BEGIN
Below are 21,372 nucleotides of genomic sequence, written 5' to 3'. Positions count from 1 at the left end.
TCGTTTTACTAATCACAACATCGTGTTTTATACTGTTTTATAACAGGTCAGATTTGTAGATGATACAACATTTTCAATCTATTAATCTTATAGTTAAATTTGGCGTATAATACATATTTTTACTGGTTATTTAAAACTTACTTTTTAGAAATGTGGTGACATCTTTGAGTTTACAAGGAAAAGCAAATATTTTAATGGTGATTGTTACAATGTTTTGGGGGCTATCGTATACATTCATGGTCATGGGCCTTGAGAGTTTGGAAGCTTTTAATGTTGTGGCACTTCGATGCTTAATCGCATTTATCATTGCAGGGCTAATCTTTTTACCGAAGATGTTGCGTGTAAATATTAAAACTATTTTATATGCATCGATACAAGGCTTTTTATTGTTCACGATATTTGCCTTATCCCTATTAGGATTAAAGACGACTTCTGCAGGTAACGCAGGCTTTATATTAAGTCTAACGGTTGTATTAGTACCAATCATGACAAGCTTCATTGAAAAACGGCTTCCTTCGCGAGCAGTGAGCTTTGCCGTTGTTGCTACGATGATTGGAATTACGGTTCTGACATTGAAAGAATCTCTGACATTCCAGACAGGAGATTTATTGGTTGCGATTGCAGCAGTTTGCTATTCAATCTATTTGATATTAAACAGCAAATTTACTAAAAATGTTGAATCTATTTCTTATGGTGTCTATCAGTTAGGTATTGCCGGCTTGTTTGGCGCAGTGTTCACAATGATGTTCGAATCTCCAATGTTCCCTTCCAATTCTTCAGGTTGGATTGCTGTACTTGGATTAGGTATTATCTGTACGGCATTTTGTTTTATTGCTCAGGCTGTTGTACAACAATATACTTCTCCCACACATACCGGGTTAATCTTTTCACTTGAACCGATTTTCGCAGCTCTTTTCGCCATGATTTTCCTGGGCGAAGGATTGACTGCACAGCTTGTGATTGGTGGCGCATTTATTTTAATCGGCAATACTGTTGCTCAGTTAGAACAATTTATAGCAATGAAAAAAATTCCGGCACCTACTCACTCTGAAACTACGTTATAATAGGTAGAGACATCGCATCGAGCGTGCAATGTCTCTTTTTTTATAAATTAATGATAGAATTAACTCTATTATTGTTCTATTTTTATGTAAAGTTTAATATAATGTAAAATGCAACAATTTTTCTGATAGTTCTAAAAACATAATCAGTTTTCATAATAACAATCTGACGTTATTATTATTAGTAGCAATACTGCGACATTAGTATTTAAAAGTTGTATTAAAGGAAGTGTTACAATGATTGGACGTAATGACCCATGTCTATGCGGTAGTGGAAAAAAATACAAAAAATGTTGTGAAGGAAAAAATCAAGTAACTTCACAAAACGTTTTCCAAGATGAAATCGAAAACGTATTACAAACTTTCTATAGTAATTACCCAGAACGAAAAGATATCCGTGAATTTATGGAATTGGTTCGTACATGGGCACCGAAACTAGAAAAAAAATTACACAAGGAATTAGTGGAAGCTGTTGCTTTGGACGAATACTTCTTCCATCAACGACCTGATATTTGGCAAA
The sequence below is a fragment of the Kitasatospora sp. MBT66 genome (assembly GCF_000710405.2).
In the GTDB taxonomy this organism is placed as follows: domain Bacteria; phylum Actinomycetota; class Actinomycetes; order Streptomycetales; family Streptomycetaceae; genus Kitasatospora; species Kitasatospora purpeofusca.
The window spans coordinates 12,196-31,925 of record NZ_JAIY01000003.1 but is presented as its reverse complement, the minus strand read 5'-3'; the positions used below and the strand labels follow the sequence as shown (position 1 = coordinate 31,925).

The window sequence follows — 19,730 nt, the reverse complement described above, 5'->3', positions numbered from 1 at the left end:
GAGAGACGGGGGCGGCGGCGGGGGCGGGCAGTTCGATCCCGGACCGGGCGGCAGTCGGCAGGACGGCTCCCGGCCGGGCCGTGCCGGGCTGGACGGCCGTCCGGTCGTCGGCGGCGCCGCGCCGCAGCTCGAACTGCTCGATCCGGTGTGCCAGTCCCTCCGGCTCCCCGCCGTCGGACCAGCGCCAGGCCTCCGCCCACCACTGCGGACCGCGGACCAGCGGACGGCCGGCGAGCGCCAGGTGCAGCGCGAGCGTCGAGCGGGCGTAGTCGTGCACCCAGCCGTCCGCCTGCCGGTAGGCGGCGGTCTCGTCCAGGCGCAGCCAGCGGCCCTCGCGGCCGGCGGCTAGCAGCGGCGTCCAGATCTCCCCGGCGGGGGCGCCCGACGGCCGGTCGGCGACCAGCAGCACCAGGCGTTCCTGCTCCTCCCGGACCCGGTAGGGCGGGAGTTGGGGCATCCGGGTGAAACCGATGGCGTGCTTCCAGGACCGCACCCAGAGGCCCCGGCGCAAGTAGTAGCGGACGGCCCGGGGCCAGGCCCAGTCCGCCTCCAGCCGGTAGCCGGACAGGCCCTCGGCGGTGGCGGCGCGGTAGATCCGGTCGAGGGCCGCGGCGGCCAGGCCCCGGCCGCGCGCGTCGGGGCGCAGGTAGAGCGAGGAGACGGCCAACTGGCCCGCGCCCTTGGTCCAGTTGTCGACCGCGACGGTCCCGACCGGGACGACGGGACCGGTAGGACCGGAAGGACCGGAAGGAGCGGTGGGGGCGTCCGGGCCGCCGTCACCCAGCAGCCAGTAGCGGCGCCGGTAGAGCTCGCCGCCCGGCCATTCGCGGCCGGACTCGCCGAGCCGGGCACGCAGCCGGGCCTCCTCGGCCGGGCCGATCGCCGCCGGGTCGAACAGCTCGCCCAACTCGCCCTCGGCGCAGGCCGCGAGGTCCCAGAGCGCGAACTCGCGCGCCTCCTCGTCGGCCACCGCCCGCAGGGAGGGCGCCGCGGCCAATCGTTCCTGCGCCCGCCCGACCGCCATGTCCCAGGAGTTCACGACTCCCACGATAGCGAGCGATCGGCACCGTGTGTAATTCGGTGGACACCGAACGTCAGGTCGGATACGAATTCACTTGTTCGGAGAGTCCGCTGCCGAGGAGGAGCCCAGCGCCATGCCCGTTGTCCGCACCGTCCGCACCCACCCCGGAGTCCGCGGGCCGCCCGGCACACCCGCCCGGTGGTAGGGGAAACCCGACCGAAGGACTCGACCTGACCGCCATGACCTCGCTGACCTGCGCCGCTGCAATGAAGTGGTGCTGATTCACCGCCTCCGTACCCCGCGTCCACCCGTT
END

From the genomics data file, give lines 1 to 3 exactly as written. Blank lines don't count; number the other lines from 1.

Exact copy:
Below are 21,372 nucleotides of genomic sequence, written 5' to 3'. Positions count from 1 at the left end.
TCGTTTTACTAATCACAACATCGTGTTTTATACTGTTTTATAACAGGTCAGATTTGTAGATGATACAACATTTTCAATCTATTAATCTTATAGTTAAATTTGGCGTATAATACATATTTTTACTGGTTATTTAAAACTTACTTTTTAGAAATGTGGTGACATCTTTGAGTTTACAAGGAAAAGCAAATATTTTAATGGTGATTGTTACAATGTTTTGGGGGCTATCGTATACATTCATGGTCATGGGCCTTGAGAGTTTGGAAGCTTTTAATGTTGTGGCACTTCGATGCTTAATCGCATTTATCATTGCAGGGCTAATCTTTTTACCGAAGATGTTGCGTGTAAATATTAAAACTATTTTATATGCATCGATACAAGGCTTTTTATTGTTCACGATATTTGCCTTATCCCTATTAGGATTAAAGACGACTTCTGCAGGTAACGCAGGCTTTATATTAAGTCTAACGGTTGTATTAGTACCAATCATGACAAGCTTCATTGAAAAACGGCTTCCTTCGCGAGCAGTGAGCTTTGCCGTTGTTGCTACGATGATTGGAATTACGGTTCTGACATTGAAAGAATCTCTGACATTCCAGACAGGAGATTTATTGGTTGCGATTGCAGCAGTTTGCTATTCAATCTATTTGATATTAAACAGCAAATTTACTAAAAATGTTGAATCTATTTCTTATGGTGTCTATCAGTTAGGTATTGCCGGCTTGTTTGGCGCAGTGTTCACAATGATGTTCGAATCTCCAATGTTCCCTTCCAATTCTTCAGGTTGGATTGCTGTACTTGGATTAGGTATTATCTGTACGGCATTTTGTTTTATTGCTCAGGCTGTTGTACAACAATATACTTCTCCCACACATACCGGGTTAATCTTTTCACTTGAACCGATTTTCGCAGCTCTTTTCGCCATGATTTTCCTGGGCGAAGGATTGACTGCACAGCTTGTGATTGGTGGCGCATTTATTTTAATCGGCAATACTGTTGCTCAGTTAGAACAATTTATAGCAATGAAAAAAATTCCGGCACCTACTCACTCTGAAACTACGTTATAATAGGTAGAGACATCGCATCGAGCGTGCAATGTCTCTTTTTTTATAAATTAATGATAGAATTAACTCTATTATTGTTCTATTTTTATGTAAAGTTTAATATAATGTAAAATGCAACAATTTTTCTGATAGTTCTAAAAACATAATCAGTTTTCATAATAACAATCTGACGTTATTATTATTAGTAGCAATACTGCGACATTAGTATTTAAAAGTTGTATTAAAGGAAGTGTTACAATGATTGGACGTAATGACCCATGTCTATGCGGTAGTGGAAAAAAATACAAAAAATGTTGTGAAGGAAAAAATCAAGTAACTTCACAAAACGTTTTCCAAGATGAAATCGAAAACGTATTACAAACTTTCTATAGTAATTACCCAGAACGAAAAGATATCCGTGAATTTATGGAATTGGTTCGTACATGGGCACCGAAACTAGAAAAAAAATTACACAAGGAATTAGTGGAAGCTGTTGCTTTGGACGAATACTTCTTCCATCAACGACCTGATATTTGGCAAA
The sequence below is a fragment of the Kitasatospora sp. MBT66 genome (assembly GCF_000710405.2).